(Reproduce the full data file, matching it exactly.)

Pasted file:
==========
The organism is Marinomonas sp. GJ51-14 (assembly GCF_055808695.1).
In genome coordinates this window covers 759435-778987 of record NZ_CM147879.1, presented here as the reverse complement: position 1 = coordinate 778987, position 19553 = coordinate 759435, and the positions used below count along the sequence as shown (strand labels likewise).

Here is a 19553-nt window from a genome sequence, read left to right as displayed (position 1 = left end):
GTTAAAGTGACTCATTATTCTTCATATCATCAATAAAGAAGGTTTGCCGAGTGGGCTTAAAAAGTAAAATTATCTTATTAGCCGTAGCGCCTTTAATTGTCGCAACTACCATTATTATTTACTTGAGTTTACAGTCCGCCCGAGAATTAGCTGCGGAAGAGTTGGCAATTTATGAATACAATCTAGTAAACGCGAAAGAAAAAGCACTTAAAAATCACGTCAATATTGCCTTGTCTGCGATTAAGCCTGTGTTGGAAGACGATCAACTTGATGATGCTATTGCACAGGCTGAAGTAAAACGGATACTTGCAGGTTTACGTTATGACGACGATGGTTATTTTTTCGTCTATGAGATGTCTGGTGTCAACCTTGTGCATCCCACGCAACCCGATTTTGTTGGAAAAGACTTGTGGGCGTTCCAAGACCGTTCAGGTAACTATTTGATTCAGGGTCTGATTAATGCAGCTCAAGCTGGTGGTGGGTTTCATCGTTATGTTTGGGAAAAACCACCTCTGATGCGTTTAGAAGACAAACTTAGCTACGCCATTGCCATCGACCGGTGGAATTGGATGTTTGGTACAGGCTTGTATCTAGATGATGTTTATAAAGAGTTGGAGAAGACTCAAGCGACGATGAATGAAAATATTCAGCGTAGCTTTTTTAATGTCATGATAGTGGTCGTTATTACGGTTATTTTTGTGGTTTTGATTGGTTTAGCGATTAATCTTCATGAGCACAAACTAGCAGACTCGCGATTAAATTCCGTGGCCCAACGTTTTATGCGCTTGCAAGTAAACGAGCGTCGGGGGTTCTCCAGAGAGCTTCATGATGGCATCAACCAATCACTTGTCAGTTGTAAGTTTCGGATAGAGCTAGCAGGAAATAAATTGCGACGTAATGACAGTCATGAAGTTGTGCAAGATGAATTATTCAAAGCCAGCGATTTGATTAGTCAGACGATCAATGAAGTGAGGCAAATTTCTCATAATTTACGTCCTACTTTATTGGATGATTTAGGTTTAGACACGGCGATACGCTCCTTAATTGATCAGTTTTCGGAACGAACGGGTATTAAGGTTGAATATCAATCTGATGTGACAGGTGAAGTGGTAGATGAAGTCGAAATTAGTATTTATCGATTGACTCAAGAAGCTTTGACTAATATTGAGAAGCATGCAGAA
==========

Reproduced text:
The organism is Marinomonas sp. GJ51-14 (assembly GCF_055808695.1).
In genome coordinates this window covers 759435-778987 of record NZ_CM147879.1, presented here as the reverse complement: position 1 = coordinate 778987, position 19553 = coordinate 759435, and the positions used below count along the sequence as shown (strand labels likewise).

Here is a 19553-nt window from a genome sequence, read left to right as displayed (position 1 = left end):
GTTAAAGTGACTCATTATTCTTCATATCATCAATAAAGAAGGTTTGCCGAGTGGGCTTAAAAAGTAAAATTATCTTATTAGCCGTAGCGCCTTTAATTGTCGCAACTACCATTATTATTTACTTGAGTTTACAGTCCGCCCGAGAATTAGCTGCGGAAGAGTTGGCAATTTATGAATACAATCTAGTAAACGCGAAAGAAAAAGCACTTAAAAATCACGTCAATATTGCCTTGTCTGCGATTAAGCCTGTGTTGGAAGACGATCAACTTGATGATGCTATTGCACAGGCTGAAGTAAAACGGATACTTGCAGGTTTACGTTATGACGACGATGGTTATTTTTTCGTCTATGAGATGTCTGGTGTCAACCTTGTGCATCCCACGCAACCCGATTTTGTTGGAAAAGACTTGTGGGCGTTCCAAGACCGTTCAGGTAACTATTTGATTCAGGGTCTGATTAATGCAGCTCAAGCTGGTGGTGGGTTTCATCGTTATGTTTGGGAAAAACCACCTCTGATGCGTTTAGAAGACAAACTTAGCTACGCCATTGCCATCGACCGGTGGAATTGGATGTTTGGTACAGGCTTGTATCTAGATGATGTTTATAAAGAGTTGGAGAAGACTCAAGCGACGATGAATGAAAATATTCAGCGTAGCTTTTTTAATGTCATGATAGTGGTCGTTATTACGGTTATTTTTGTGGTTTTGATTGGTTTAGCGATTAATCTTCATGAGCACAAACTAGCAGACTCGCGATTAAATTCCGTGGCCCAACGTTTTATGCGCTTGCAAGTAAACGAGCGTCGGGGGTTCTCCAGAGAGCTTCATGATGGCATCAACCAATCACTTGTCAGTTGTAAGTTTCGGATAGAGCTAGCAGGAAATAAATTGCGACGTAATGACAGTCATGAAGTTGTGCAAGATGAATTATTCAAAGCCAGCGATTTGATTAGTCAGACGATCAATGAAGTGAGGCAAATTTCTCATAATTTACGTCCTACTTTATTGGATGATTTAGGTTTAGACACGGCGATACGCTCCTTAATTGATCAGTTTTCGGAACGAACGGGTATTAAGGTTGAATATCAATCTGATGTGACAGGTGAAGTGGTAGATGAAGTCGAAATTAGTATTTATCGATTGACTCAAGAAGCTTTGACTAATATTGAGAAGCATGCAGAA